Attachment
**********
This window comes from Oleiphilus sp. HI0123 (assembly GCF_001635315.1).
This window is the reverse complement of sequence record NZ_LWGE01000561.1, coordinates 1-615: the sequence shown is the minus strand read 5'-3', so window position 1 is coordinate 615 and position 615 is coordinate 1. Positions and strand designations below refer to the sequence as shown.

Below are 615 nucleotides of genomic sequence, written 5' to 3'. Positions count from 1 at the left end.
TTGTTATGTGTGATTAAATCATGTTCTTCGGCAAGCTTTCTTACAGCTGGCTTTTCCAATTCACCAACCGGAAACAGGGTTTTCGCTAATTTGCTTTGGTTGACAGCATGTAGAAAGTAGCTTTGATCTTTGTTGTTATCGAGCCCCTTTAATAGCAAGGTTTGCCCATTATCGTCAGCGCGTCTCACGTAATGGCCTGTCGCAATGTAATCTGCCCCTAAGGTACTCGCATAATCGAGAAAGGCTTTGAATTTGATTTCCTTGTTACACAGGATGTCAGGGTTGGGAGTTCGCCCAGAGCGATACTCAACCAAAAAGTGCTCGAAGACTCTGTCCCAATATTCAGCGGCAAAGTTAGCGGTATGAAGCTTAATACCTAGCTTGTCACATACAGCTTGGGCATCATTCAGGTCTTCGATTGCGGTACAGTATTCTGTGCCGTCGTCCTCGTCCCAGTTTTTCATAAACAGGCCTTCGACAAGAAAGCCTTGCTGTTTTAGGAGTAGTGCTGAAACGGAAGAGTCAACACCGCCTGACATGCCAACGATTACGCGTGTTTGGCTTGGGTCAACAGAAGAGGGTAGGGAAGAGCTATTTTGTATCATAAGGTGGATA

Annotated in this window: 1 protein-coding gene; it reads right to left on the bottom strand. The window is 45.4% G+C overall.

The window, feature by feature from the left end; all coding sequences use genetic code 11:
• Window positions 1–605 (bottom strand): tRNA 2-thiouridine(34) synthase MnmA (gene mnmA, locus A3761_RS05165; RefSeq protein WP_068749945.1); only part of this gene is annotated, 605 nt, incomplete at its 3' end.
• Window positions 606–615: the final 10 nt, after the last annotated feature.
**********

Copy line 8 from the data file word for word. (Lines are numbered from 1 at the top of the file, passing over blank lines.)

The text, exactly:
• Window positions 606–615: the final 10 nt, after the last annotated feature.